But it’s possible to believe that adjuncts do not deserve their situation while also contending that they have in fact willingly submitted to it, at least in part. Without going to extremes, it is very unpopular to hold the position that one option for NTT scholars involves opting out, finding something else to do. After all, there are not many worse paying jobs than cobbled-together adjunct professorships (insofar as there are jobs at all). And indeed, as a labor tactic, opting out might be a more successful approach than attempting labor reform in an era in which labor reform has become almost impossible. Perhaps such a position risks reversing the moralist’s stand into its opposite. The stoic economic rationalist could make appeals to the sunk-cost fallacy as a justification for abandoning an unsuccessful career in academia, ignoring the fact that our profession entails substantial affective attachment.

And to be fair, many do hold the position that shutting off the supply of exploitable scholars is the answer to adjunctification. But the commonest versions of this position are either to discourage the pursuit of graduate education, or to develop so-called “alt-ac” jobs as suitable, sustainable alternatives to adjuncting. Arguably, both of these approaches represent two sides of the same coin: burn it all down on the one hand, and build it back up in the library instead of in the lecture hall on the other.

But among the surely many alternative positions, one might involve all of us admitting that the tenured professorship is a high-risk career pursuit, and that we’d do well to treat it as such. While we often compare professors’ lives to other kinds of white-collar professionals, in truth our profession might be better compared to small business entrepreneurs or pro ballplayers. The possibile rewards are substantial, but they come with an attendant high risk.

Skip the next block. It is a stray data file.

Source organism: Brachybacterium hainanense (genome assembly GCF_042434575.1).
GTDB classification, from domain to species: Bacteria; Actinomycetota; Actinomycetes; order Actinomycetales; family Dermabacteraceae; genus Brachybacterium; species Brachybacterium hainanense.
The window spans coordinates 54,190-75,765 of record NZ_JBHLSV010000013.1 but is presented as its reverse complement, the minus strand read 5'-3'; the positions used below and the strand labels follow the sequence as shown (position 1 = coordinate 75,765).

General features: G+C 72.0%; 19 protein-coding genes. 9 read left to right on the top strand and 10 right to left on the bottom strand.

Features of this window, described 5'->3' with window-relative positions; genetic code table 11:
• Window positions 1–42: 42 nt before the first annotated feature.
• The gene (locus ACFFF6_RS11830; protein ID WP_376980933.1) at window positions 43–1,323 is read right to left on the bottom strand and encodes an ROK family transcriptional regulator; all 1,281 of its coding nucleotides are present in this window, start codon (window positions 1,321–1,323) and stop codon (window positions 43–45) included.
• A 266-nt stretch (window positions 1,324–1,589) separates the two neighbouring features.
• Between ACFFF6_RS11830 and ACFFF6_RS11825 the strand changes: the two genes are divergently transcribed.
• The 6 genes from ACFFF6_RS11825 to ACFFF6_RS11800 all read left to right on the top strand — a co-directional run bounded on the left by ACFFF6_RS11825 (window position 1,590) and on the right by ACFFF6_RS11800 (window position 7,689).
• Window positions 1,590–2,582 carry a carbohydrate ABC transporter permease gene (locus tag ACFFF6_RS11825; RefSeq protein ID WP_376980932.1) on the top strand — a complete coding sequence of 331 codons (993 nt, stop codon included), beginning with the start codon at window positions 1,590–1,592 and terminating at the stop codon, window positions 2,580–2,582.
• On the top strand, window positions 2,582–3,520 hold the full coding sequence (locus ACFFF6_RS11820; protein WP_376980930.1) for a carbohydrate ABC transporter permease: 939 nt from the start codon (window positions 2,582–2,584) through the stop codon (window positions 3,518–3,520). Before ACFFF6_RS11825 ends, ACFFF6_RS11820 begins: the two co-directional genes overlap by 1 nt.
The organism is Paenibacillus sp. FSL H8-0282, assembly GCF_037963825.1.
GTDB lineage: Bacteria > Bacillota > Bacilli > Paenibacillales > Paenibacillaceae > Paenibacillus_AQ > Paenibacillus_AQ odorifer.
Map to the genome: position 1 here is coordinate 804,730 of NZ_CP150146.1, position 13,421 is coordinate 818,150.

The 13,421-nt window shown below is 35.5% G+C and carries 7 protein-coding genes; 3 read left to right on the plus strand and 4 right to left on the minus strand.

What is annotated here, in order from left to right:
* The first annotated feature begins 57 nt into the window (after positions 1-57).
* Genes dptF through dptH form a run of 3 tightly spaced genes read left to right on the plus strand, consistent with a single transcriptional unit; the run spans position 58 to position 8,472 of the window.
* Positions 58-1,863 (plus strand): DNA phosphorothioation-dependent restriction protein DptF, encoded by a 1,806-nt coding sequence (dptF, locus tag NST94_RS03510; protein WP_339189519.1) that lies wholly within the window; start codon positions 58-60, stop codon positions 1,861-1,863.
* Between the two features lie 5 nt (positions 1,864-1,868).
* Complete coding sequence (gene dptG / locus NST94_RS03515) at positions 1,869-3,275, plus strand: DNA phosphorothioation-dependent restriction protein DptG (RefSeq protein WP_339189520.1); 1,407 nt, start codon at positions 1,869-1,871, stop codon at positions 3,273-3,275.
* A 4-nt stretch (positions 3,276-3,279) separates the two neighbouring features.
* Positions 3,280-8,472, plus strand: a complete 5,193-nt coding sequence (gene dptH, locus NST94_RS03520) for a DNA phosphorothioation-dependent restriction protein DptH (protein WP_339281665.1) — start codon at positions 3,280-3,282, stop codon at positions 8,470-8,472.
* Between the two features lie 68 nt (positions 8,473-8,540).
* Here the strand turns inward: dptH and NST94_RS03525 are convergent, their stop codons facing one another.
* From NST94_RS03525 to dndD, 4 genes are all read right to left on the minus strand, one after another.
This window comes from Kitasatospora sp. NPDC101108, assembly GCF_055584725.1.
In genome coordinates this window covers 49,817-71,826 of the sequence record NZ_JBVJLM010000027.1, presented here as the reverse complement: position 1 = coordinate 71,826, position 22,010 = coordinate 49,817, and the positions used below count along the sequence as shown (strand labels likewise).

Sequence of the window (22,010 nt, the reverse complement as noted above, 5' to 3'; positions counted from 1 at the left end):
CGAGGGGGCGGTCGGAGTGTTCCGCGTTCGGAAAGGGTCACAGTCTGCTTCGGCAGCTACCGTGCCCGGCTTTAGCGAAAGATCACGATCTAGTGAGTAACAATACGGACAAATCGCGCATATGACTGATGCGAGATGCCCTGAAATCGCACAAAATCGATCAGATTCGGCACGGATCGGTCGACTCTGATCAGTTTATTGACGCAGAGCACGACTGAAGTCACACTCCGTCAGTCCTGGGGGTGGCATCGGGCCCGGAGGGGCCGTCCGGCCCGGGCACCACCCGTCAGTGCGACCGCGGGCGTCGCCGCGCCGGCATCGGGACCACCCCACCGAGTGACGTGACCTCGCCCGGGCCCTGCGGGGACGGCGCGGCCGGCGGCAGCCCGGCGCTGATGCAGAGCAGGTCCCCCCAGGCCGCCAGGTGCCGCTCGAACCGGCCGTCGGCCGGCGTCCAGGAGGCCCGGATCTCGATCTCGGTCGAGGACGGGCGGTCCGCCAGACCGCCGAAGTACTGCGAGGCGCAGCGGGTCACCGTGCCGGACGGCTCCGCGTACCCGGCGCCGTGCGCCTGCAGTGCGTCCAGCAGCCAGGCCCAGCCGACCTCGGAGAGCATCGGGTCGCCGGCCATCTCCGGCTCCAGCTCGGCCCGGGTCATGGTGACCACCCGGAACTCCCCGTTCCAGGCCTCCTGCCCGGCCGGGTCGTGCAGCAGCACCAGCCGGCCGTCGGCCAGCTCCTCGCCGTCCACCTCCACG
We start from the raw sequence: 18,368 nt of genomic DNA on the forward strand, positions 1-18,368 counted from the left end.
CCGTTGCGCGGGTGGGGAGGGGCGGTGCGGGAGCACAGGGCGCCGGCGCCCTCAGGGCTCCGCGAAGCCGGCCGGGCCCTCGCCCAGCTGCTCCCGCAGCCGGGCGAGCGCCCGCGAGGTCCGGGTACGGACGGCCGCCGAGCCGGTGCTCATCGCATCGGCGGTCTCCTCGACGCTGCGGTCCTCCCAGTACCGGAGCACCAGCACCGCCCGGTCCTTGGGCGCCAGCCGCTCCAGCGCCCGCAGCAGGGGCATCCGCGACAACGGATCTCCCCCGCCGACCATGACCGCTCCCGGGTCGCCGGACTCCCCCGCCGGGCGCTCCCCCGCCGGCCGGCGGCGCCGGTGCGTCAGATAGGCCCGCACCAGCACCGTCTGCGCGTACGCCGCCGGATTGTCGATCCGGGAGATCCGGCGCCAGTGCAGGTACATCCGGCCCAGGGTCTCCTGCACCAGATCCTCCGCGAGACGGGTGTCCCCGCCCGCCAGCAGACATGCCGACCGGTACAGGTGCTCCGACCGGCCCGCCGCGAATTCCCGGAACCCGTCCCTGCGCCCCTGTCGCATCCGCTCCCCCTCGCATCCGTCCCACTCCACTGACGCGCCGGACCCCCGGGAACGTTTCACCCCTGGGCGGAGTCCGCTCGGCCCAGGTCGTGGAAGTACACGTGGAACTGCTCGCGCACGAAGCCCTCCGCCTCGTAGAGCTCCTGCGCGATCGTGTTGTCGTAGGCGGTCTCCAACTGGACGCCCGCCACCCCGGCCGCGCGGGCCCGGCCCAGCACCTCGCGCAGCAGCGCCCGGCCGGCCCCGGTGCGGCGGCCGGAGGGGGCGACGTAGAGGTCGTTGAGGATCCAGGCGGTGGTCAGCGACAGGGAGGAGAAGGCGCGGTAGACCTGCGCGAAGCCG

It seems to me that we could hold this position while still moving to make corrections to the profoundly unacceptable rise in adjunct labor in higher education today. Put more simply, perhaps one vital, missing ingredient in academic labor reform is a willingness to give up on academia without the self-contradictory scorn of the knee-jerk “just don’t go” position, but with greater possible outcomes than the few exceptions represented by alt-ac optimism.

Near the end of Harrison-Kahan’s piece, she tells the story of attending a roundtable on “Advancing Academic Careers,” in which she and a colleague advance a question about advancement. Given a list of reasonable factors contributing to the lack of mobility among contingent faculty, the pair requests response: “We would like to hear the panelists address these basic inequalities in the academic structure that limit the advancement of contingent faculty.” After a long pause, a senior panelist says “I really don’t have an answer for that.” Harrison-Kahan intends this story to serve as evidence for TT faculty’s complicity in academic labor exploitation through indifference and ignorance.

But I wonder, what answer would have been acceptable to Harrison-Kahan? Probably not “We should stand in solidarity at the university gates!” but likewise, neither would “The structure of your position precludes advancement; perhaps you should reconsider.” I can already hear the torches being lit as I say so, but the latter response seems far more virtuous, more tactical, and more promising than the former.

published July 20, 2014


  1. Roger Whitson